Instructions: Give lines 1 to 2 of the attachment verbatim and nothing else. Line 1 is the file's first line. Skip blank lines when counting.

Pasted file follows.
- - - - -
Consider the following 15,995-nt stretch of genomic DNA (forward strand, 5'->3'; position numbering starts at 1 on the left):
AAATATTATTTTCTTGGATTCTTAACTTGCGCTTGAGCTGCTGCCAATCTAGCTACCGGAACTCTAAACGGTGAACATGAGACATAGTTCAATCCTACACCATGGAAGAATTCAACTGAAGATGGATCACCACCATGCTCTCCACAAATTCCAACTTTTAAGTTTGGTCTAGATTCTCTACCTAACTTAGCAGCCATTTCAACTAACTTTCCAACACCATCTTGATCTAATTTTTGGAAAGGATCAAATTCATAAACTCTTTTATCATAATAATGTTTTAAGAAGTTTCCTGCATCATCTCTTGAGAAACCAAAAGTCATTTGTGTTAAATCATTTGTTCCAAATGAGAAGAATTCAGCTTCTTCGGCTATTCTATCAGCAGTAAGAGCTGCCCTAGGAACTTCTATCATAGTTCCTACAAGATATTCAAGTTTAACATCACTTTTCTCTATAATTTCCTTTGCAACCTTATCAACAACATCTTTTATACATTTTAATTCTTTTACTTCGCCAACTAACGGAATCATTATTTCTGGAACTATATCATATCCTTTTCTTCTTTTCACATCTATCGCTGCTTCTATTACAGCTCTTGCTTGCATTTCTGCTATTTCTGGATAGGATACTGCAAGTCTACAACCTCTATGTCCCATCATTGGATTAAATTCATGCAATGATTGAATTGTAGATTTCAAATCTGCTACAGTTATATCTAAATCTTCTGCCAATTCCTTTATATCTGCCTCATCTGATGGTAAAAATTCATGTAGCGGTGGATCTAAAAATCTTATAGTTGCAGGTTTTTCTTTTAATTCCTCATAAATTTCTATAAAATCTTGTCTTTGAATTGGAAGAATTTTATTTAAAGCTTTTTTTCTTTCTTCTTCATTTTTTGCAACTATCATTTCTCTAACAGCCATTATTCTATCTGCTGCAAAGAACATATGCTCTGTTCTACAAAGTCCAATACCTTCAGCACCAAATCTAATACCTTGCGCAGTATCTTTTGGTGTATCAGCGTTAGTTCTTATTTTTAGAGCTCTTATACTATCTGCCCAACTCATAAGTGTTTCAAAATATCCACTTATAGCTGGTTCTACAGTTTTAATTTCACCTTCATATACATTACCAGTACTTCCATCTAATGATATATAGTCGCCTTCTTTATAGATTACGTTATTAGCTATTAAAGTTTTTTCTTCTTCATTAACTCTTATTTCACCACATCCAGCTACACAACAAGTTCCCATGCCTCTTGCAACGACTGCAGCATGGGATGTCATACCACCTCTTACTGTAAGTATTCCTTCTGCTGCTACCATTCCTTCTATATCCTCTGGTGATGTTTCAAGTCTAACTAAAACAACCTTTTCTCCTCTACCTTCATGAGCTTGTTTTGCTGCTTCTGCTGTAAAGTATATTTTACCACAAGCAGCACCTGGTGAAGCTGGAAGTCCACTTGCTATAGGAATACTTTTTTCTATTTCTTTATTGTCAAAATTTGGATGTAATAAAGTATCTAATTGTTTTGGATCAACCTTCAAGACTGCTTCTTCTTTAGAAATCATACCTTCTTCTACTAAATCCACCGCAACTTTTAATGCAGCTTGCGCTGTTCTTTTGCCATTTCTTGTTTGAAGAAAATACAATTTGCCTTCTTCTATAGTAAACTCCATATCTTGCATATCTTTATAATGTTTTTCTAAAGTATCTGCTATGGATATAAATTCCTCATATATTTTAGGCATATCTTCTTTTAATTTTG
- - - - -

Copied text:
Consider the following 15,995-nt stretch of genomic DNA (forward strand, 5'->3'; position numbering starts at 1 on the left):
AAATATTATTTTCTTGGATTCTTAACTTGCGCTTGAGCTGCTGCCAATCTAGCTACCGGAACTCTAAACGGTGAACATGAGACATAGTTCAATCCTACACCATGGAAGAATTCAACTGAAGATGGATCACCACCATGCTCTCCACAAATTCCAACTTTTAAGTTTGGTCTAGATTCTCTACCTAACTTAGCAGCCATTTCAACTAACTTTCCAACACCATCTTGATCTAATTTTTGGAAAGGATCAAATTCATAAACTCTTTTATCATAATAATGTTTTAAGAAGTTTCCTGCATCATCTCTTGAGAAACCAAAAGTCATTTGTGTTAAATCATTTGTTCCAAATGAGAAGAATTCAGCTTCTTCGGCTATTCTATCAGCAGTAAGAGCTGCCCTAGGAACTTCTATCATAGTTCCTACAAGATATTCAAGTTTAACATCACTTTTCTCTATAATTTCCTTTGCAACCTTATCAACAACATCTTTTATACATTTTAATTCTTTTACTTCGCCAACTAACGGAATCATTATTTCTGGAACTATATCATATCCTTTTCTTCTTTTCACATCTATCGCTGCTTCTATTACAGCTCTTGCTTGCATTTCTGCTATTTCTGGATAGGATACTGCAAGTCTACAACCTCTATGTCCCATCATTGGATTAAATTCATGCAATGATTGAATTGTAGATTTCAAATCTGCTACAGTTATATCTAAATCTTCTGCCAATTCCTTTATATCTGCCTCATCTGATGGTAAAAATTCATGTAGCGGTGGATCTAAAAATCTTATAGTTGCAGGTTTTTCTTTTAATTCCTCATAAATTTCTATAAAATCTTGTCTTTGAATTGGAAGAATTTTATTTAAAGCTTTTTTTCTTTCTTCTTCATTTTTTGCAACTATCATTTCTCTAACAGCCATTATTCTATCTGCTGCAAAGAACATATGCTCTGTTCTACAAAGTCCAATACCTTCAGCACCAAATCTAATACCTTGCGCAGTATCTTTTGGTGTATCAGCGTTAGTTCTTATTTTTAGAGCTCTTATACTATCTGCCCAACTCATAAGTGTTTCAAAATATCCACTTATAGCTGGTTCTACAGTTTTAATTTCACCTTCATATACATTACCAGTACTTCCATCTAATGATATATAGTCGCCTTCTTTATAGATTACGTTATTAGCTATTAAAGTTTTTTCTTCTTCATTAACTCTTATTTCACCACATCCAGCTACACAACAAGTTCCCATGCCTCTTGCAACGACTGCAGCATGGGATGTCATACCACCTCTTACTGTAAGTATTCCTTCTGCTGCTACCATTCCTTCTATATCCTCTGGTGATGTTTCAAGTCTAACTAAAACAACCTTTTCTCCTCTACCTTCATGAGCTTGTTTTGCTGCTTCTGCTGTAAAGTATATTTTACCACAAGCAGCACCTGGTGAAGCTGGAAGTCCACTTGCTATAGGAATACTTTTTTCTATTTCTTTATTGTCAAAATTTGGATGTAATAAAGTATCTAATTGTTTTGGATCAACCTTCAAGACTGCTTCTTCTTTAGAAATCATACCTTCTTCTACTAAATCCACCGCAACTTTTAATGCAGCTTGCGCTGTTCTTTTGCCATTTCTTGTTTGAAGAAAATACAATTTGCCTTCTTCTATAGTAAACTCCATATCTTGCATATCTTTATAATGTTTTTCTAAAGTATCTGCTATGGATATAAATTCCTCATATATTTTAGGCATATCTTCTTTTAATTTTG